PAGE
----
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Since the late 1950s, the use of ultrasonic technology has become a staple in endodontic practices around the world for hygiene and periodontal procedures. More recently, endodontists have introduced us to the clinical advantages of their use in root canal therapy, and we are just beginning to see their effectiveness for endo-restorative and microrestorative work.
The first piezoelectric ultrasonic was introduced to the market by Satelec in the late 1970s. Since that time, there has been an evolution in the technology, operation, ergonomics, and the design of the machines. The most important feature of any ultrasonic unit is how it maneuvers the tip and adjusts to many different tip designs (each with a unique intended function). A good ultrasonic machine also must adapt to several unpredictable clinical conditions and tooth anatomy.
Many design elements are incorporated into a number of high-quality piezoelectric models. Optional fiber-optic or LED handpiece certainly enhance visibility, but may be an unnecessary expense if the operator is using a high-powered LED headlight or a microscope. In any event, intense light, good magnification through loupes or a microscope, and reliable ultrasonic technology are all a must if you are doing molar endodontics. Water has always been inherent to ultrasonic use; being necessary for magnetorestrictive units to cool the handpiece, the tooth surface, and the tip. Piezoelectric units still require the use of water in periodontal and hygiene procedures, but for most endodontic applications water is discretionary.
For both general practitioners and endodontists, the ultrasonic is a valuable tool to treat calcified and difficult to find canals, as long as it is complemented by the proper tip, and sufficient magnification and light. It is less aggressive than a high-speed handpiece, and with high magnification the operator can always see where the tip is and where it is heading. By contrast, the high-speed handpiece affords little if any visibility in access procedures, so the dentist must constantly stop, look, and start again to avoid procedural mishaps.
In the natural course of the life of a dental practice, specialty or general, cases will present that will require retreatment of a previously restored, endodontically treated tooth. This will often entail disassembly of the restoration, perhaps including removal of a metal post, a silver point, gutta-percha, obturation carriers, etc. There is also the possibility of instrument separation during root canal therapy, which usually requires immediate intervention. The piezoelectric ultrasonic is also an invaluable tool for these procedures. In such situations, good case selection is very critical; frequently the endodontist has the proficiency to handle these procedures, having been well educated on the justification and protocols for retreatment, possessing valuable experience in retreating many cases over many years, and having all the instruments and tools essential to deal with the most difficult, unusual, and sometimes unforeseen conditions under which most retreatment is done. good case selection are also vitally important.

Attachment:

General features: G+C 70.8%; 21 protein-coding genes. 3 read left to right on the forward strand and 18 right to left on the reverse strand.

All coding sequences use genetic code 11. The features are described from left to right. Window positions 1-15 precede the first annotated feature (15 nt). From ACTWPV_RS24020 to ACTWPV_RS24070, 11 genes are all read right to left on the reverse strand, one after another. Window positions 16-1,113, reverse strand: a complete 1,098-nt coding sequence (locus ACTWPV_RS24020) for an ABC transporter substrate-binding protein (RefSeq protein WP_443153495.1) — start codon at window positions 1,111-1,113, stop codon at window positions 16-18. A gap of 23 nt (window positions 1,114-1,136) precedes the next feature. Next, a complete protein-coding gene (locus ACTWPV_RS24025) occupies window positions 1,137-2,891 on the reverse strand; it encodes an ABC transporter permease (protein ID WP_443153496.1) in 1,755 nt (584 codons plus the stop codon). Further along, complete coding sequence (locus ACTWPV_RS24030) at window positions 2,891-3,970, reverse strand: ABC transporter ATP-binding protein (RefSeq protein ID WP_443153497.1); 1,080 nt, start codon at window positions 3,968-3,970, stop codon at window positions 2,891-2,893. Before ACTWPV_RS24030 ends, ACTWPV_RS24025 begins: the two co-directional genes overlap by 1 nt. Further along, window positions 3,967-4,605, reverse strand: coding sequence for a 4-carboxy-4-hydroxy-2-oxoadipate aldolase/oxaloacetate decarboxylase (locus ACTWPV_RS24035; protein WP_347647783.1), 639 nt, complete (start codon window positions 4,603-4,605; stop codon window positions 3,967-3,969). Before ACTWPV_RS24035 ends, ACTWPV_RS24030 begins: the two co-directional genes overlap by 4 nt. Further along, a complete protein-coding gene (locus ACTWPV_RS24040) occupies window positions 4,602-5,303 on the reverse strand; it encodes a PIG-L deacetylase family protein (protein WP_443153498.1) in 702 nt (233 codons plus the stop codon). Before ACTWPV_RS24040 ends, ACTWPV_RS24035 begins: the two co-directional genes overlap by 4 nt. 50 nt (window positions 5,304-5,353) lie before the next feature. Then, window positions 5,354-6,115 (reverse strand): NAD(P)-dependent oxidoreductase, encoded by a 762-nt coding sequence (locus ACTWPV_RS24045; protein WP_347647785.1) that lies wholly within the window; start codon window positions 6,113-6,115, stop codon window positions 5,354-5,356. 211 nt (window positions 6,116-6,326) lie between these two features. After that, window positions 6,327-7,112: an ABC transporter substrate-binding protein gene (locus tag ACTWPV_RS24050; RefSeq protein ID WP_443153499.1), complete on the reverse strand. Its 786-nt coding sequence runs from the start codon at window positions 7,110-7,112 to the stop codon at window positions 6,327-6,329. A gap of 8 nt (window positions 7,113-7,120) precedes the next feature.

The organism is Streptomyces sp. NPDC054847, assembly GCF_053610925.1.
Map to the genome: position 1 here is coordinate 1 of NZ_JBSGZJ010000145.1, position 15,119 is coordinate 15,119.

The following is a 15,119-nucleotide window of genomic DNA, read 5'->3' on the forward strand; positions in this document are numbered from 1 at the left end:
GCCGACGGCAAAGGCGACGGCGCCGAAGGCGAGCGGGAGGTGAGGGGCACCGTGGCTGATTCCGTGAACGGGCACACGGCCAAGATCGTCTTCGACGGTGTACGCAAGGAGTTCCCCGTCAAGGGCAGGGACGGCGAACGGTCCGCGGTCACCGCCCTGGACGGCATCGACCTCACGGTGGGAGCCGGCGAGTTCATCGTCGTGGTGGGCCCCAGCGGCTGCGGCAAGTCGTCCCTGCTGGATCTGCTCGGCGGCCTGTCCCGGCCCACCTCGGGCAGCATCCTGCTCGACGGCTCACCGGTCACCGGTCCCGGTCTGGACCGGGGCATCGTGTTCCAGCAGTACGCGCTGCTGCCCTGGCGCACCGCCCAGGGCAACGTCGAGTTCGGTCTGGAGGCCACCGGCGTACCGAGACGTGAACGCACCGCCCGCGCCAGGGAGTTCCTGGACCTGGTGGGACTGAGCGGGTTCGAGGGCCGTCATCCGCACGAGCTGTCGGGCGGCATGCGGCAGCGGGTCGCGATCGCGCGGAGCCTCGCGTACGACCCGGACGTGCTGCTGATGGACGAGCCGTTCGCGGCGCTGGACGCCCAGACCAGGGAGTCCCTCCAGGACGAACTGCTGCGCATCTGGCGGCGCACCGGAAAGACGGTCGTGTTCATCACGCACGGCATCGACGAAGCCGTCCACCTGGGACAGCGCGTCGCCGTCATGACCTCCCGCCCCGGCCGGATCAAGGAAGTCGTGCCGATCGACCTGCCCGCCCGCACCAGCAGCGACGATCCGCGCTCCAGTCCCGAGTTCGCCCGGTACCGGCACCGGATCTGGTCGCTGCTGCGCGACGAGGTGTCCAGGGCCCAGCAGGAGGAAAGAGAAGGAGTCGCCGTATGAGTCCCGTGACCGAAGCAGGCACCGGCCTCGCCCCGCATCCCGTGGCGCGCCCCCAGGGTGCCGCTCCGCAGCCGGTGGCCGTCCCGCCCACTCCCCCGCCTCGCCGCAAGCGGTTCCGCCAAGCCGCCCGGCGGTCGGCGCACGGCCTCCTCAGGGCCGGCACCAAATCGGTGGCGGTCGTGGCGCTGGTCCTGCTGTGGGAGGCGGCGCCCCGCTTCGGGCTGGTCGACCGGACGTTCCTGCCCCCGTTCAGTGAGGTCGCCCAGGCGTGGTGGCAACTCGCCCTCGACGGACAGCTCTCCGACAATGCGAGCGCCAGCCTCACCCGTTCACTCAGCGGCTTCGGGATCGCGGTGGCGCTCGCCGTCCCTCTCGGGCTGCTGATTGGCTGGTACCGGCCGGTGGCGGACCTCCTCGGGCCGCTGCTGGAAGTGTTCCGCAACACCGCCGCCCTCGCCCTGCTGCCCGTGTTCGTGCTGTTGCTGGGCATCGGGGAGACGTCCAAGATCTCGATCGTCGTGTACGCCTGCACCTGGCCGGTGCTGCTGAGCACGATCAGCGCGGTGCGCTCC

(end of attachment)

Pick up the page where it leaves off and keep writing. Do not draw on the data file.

Ultrasonics are also presently used in removing gutta-percha, condensing gutta-percha, vibrating perforation repair material, such as mineral trioxide aggregate, into location, and root end surgical preparation. Currently, there are an increasing number of restorative procedures, which are ideal for ultrasonic applications such as margin finishing, interproximal, and small lingual restorations, and more advances in oral surgical applications are in development.
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